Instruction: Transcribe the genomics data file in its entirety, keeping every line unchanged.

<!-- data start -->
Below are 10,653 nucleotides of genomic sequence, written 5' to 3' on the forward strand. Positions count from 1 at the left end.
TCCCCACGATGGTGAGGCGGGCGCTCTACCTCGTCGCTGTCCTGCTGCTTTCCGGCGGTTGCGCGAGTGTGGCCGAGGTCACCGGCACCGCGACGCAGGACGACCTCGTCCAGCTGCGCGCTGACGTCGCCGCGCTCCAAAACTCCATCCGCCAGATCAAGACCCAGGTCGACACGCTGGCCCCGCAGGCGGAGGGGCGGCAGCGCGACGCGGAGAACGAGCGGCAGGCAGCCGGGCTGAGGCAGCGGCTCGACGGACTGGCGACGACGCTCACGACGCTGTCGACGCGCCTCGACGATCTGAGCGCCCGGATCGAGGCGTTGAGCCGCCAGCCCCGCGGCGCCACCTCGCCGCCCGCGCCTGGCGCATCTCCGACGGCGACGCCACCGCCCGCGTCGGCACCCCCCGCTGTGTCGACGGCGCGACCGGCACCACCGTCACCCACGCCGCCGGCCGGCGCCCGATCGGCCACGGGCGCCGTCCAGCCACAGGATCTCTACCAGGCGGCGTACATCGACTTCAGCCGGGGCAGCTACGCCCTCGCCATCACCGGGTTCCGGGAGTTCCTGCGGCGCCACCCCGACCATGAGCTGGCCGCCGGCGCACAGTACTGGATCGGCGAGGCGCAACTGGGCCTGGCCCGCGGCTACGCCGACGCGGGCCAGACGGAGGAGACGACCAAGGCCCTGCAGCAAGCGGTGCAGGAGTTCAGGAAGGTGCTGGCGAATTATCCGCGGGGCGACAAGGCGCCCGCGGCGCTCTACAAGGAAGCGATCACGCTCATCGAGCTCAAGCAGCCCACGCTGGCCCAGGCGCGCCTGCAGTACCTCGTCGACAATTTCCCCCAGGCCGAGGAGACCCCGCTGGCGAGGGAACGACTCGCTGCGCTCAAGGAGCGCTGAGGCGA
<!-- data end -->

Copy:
Below are 10,653 nucleotides of genomic sequence, written 5' to 3' on the forward strand. Positions count from 1 at the left end.
TCCCCACGATGGTGAGGCGGGCGCTCTACCTCGTCGCTGTCCTGCTGCTTTCCGGCGGTTGCGCGAGTGTGGCCGAGGTCACCGGCACCGCGACGCAGGACGACCTCGTCCAGCTGCGCGCTGACGTCGCCGCGCTCCAAAACTCCATCCGCCAGATCAAGACCCAGGTCGACACGCTGGCCCCGCAGGCGGAGGGGCGGCAGCGCGACGCGGAGAACGAGCGGCAGGCAGCCGGGCTGAGGCAGCGGCTCGACGGACTGGCGACGACGCTCACGACGCTGTCGACGCGCCTCGACGATCTGAGCGCCCGGATCGAGGCGTTGAGCCGCCAGCCCCGCGGCGCCACCTCGCCGCCCGCGCCTGGCGCATCTCCGACGGCGACGCCACCGCCCGCGTCGGCACCCCCCGCTGTGTCGACGGCGCGACCGGCACCACCGTCACCCACGCCGCCGGCCGGCGCCCGATCGGCCACGGGCGCCGTCCAGCCACAGGATCTCTACCAGGCGGCGTACATCGACTTCAGCCGGGGCAGCTACGCCCTCGCCATCACCGGGTTCCGGGAGTTCCTGCGGCGCCACCCCGACCATGAGCTGGCCGCCGGCGCACAGTACTGGATCGGCGAGGCGCAACTGGGCCTGGCCCGCGGCTACGCCGACGCGGGCCAGACGGAGGAGACGACCAAGGCCCTGCAGCAAGCGGTGCAGGAGTTCAGGAAGGTGCTGGCGAATTATCCGCGGGGCGACAAGGCGCCCGCGGCGCTCTACAAGGAAGCGATCACGCTCATCGAGCTCAAGCAGCCCACGCTGGCCCAGGCGCGCCTGCAGTACCTCGTCGACAATTTCCCCCAGGCCGAGGAGACCCCGCTGGCGAGGGAACGACTCGCTGCGCTCAAGGAGCGCTGAGGCGA